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The city centre of Coventry was taken over for the fourth running of MotoFest at the beginning of June. Using part of the city inner ring road, which was closed to normal traffic for the weekend, the event showcased motorsport and high speed action. The event is not a competition, but on closed roads, it does allow for high speed demonstration runs to entertain the crowds who can watch the action for free. Using probably a quarter of the ring road, the vehicles leave the start line and drive down the left had side of the ring road round a traffic island and back on the right hand side of the ring road. The course has several chicanes constructed of moveable plastic blocks to help limit the top speed of the vehicles and also provide some action as the cars steer round the course, or in some cases drift round the course.

There was great variety in the entry of vehicles. wEverything from supercars, sports cars, rally cars, racing cars including a couple of single seaters, plus loads of competition and high performance motorcycles. There was even a souped up invalid scooter. Coventry has always been the home of Jaguar and there was a parade of Jaguar sports cars, ranging from an old SS sports car through the iconic Jaguar C Type racing sports car to the latest F-Type sports car.

There were two single seater racing cars running on the course, which included a classic Formula Atlantic Lola T760 driven by 2016 HSCC Derek Bell Trophy Champion Martin Donn. The other was much more unusual, a Roman VJ which John Fellows of Tracksport had acquired from the late Mark Colton in the late 1990s. John installed a more powerful Judd CV ex Formula 1 engine in the car to compete in the British Sprint Championship. Although not having the time to complete a full season, John was still placed in the top ten Speed contenders for 4 years in a row.

There were various Rally cars present, with modern examples of Citroen, Nissan, Subaru and Ford plus a couple of locally built classics. The ex-works Morris Marina Rally car was originally built at nearby Cowley, in Oxfordshire. It was never very competitive against the Ford Escort, but was nice to see a different shape, as the coupe model was used for rallying. The other car was much more local and competitive, the Triumph TR7 V8 ex-works Rally car from Coventry.  In it’s patriotic red white and blue colour scheme, the Triumph makes lots of displays these days as part of the Group B Slowly sideways displays. Other high-lights in the motorsport section included former BTCC star Ollie Jackson driving a Ginetta G55, the current BTCC Power Maxed Racing Vauxhall Astra, the Nissan R35 GT-R FIA GT1 race car, Charlie Butler-Henderson in a Mini Challenge saloon, and a Pre 93 Touring Car series German BMW E30 of Andrew and Michael Sheraton.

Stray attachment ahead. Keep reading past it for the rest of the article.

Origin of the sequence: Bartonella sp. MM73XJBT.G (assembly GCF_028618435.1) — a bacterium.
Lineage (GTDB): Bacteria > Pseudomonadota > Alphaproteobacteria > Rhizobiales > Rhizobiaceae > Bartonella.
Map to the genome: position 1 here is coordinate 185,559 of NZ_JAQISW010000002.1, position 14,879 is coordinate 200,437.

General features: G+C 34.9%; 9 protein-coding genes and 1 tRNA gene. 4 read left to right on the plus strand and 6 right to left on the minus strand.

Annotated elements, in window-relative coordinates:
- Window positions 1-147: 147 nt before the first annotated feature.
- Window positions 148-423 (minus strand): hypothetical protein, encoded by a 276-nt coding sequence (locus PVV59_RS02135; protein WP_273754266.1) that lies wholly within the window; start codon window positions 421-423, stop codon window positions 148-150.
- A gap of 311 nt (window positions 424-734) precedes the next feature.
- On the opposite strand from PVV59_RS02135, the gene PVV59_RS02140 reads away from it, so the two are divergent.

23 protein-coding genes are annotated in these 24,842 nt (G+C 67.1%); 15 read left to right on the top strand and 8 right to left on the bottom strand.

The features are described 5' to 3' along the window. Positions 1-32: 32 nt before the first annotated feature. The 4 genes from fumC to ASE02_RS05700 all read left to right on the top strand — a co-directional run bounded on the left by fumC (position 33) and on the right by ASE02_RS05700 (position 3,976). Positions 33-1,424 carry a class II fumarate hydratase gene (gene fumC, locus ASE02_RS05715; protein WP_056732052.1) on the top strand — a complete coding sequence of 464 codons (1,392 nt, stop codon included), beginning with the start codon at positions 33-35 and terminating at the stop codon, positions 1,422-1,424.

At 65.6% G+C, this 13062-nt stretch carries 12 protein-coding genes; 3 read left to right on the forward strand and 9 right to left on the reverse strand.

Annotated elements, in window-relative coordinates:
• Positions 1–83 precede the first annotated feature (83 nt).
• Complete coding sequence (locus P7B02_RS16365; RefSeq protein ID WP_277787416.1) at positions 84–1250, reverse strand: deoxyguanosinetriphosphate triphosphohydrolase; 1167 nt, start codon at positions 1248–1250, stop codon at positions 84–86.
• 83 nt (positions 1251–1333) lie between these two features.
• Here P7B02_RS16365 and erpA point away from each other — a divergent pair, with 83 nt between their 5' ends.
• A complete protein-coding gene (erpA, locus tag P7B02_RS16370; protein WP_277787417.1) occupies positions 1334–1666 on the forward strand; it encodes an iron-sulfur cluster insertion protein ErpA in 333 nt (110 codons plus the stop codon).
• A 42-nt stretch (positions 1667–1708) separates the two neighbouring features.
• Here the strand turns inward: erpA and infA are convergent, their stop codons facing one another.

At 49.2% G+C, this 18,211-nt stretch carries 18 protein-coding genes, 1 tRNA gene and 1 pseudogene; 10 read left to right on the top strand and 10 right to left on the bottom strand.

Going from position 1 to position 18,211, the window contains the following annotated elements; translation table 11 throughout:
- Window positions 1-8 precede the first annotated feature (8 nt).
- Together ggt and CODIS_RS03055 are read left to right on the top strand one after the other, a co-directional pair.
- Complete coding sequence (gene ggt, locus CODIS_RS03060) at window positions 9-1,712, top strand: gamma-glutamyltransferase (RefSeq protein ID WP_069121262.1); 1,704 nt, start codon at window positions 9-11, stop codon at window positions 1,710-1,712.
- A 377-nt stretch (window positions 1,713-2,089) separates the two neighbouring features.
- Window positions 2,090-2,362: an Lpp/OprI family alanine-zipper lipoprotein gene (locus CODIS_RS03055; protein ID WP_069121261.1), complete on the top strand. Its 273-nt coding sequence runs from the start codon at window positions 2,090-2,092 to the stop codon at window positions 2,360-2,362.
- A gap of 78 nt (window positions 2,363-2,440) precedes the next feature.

The paddock for the vehicles was located on and around one of the traffic islands over the ring road, located next to the city railway station and all the vehicles from the track could be viewed up close up between runs. There were also other display vehicles and stands from places like the British Motor Museum at Gaydon. They had several cars on display and a 1925 Morris Oxford car called ‘Red Flash’ which also ran on the sprint course.

A little bit further along from the paddock and under another part of the ring road was the Action Arena, located just behind the large Ikea store in the centre of Coventry. There was also a static display of rally and oval racing cars outside the front of the store. The Action Arena was a short oval track where they were able to run two cars, on side by side oval courses or up to four Legend cars on one larger oval course.

Moving in to the city centre there were classic cars on display in multiple areas around the city. The main area was Broadgate, next to the statue of Lady Godiva. This gave a large selection of classic cars, where American Ford Mustangs were parked next to local built Triumph saloons and German BMW 3.0 CSL saloons were next to small Austin 7 saloons. Shoppers enjoyed seeing the cars in the sunshine. The Standard Motor club had assembled another great display of locally build Standard cars outdate the Flying Standard public house in the city centre. Coventry Transport Museum also had a large gathering of cars on display outside the museum in Millennium place, and on the other side of the city, there were cars made in Coventry on display in the small park in front of the Council House. These include several Armstrong Siddeley saloons, as well as Jaguar and Hillman models, plus Jaguar and Triumph.

 

By Simon and Janet Wright.